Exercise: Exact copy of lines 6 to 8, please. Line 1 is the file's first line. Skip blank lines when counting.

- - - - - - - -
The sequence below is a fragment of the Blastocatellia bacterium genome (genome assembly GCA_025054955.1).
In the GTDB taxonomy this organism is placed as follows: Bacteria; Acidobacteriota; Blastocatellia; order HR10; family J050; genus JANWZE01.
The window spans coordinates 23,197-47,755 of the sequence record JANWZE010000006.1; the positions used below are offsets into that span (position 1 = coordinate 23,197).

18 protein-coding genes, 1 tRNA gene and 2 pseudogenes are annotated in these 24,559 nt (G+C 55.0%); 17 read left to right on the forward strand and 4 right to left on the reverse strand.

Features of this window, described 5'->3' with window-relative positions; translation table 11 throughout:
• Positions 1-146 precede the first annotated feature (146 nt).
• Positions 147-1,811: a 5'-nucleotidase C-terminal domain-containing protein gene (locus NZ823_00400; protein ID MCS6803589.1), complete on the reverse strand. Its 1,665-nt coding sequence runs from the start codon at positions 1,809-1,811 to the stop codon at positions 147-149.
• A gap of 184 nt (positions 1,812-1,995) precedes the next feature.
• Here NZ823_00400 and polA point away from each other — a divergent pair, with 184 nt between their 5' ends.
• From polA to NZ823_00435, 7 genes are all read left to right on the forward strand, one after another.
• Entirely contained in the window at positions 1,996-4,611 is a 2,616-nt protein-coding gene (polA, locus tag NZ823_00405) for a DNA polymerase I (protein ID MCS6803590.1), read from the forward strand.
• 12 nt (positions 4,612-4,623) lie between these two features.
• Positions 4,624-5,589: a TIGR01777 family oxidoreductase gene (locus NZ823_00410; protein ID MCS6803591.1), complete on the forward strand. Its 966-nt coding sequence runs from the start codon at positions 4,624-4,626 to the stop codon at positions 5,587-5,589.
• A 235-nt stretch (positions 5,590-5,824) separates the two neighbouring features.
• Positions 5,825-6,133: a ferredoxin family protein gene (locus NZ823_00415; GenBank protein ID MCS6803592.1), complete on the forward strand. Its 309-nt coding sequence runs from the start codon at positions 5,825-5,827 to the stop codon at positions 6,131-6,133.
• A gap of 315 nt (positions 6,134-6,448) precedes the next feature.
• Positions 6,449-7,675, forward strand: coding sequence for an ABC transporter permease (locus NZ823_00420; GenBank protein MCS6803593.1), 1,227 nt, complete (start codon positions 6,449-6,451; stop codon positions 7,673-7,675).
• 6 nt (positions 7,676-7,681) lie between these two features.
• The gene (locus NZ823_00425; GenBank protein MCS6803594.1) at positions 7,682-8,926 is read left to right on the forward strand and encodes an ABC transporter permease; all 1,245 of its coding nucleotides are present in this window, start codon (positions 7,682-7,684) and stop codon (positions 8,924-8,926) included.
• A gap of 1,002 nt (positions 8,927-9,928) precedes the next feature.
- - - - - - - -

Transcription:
• Positions 1-146 precede the first annotated feature (146 nt).
• Positions 147-1,811: a 5'-nucleotidase C-terminal domain-containing protein gene (locus NZ823_00400; protein ID MCS6803589.1), complete on the reverse strand. Its 1,665-nt coding sequence runs from the start codon at positions 1,809-1,811 to the stop codon at positions 147-149.
• A gap of 184 nt (positions 1,812-1,995) precedes the next feature.